Detecting changes in cognitive load through audified EEG

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Spender, Roderick
EEG , Cognitive Load , Cognition , Audification , Electroencephalography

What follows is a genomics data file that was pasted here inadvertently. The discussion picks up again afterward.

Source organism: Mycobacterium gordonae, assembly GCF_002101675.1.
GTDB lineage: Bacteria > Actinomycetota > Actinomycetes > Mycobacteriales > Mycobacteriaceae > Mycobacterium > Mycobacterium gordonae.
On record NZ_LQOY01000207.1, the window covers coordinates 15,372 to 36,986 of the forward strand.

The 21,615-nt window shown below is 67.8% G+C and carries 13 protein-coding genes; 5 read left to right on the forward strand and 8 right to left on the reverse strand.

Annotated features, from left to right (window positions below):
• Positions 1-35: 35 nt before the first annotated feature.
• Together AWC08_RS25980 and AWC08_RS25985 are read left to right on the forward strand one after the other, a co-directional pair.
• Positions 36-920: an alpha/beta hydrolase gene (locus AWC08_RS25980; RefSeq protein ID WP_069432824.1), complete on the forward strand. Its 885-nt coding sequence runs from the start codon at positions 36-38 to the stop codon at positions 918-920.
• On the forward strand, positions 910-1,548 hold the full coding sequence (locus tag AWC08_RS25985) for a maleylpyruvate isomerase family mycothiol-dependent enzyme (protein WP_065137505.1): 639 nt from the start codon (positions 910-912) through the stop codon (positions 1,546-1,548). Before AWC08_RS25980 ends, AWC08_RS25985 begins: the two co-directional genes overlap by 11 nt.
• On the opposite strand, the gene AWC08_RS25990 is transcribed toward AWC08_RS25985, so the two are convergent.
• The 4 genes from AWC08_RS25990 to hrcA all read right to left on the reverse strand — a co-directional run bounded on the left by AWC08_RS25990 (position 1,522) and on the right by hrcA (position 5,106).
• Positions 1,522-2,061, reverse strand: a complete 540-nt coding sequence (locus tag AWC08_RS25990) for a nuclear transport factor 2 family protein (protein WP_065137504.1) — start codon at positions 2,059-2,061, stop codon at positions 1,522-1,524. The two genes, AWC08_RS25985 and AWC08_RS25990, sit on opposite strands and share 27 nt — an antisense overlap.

Concussion is an increasing concern in society, especially with the popularity of contact sports. New research continues to show the dangers of letting concussions go undetected and untreated. Current assessment methods are lacking in their reliability to detect concussions and track healing. Electroencephalography (EEG) consists of data measured from electrical signals from the brain that can give insight into the activity and health of the brain. It would benefit many to achieve an objective assessment method for concussion. The first step in assessing concussion through EEG is to understand the signal properties while performing different cognitive tasks. While these signals are often displayed graphically, they can be converted to sound (audification) to translate the data into a more intuitive medium. By using EEG to understand how the brain processes information under different levels of cognitive load and interpreting this data through audification, this research can pave the way for audified EEG being used to assess brain health, specifically concussion. Untrained participants were asked to differentiate between high and low cognitive load by listening to audified EEG data relating to different tasks. The data were conveyed in ten-second audio samples; each related to tasks of varying cognitive demand. Eighty-six percent of participants were able to detect the difference between high and low cognitive load, when listening to a total of sixty-four audified samples of EEG data. This study is presented as a proof of concept that shows audified EEG can be used by novices to differentiate between high and low cognitive load. This approach provides initial evidence to support the theory that EEG could be used to objectively detect changes in brain activity due to concussion.
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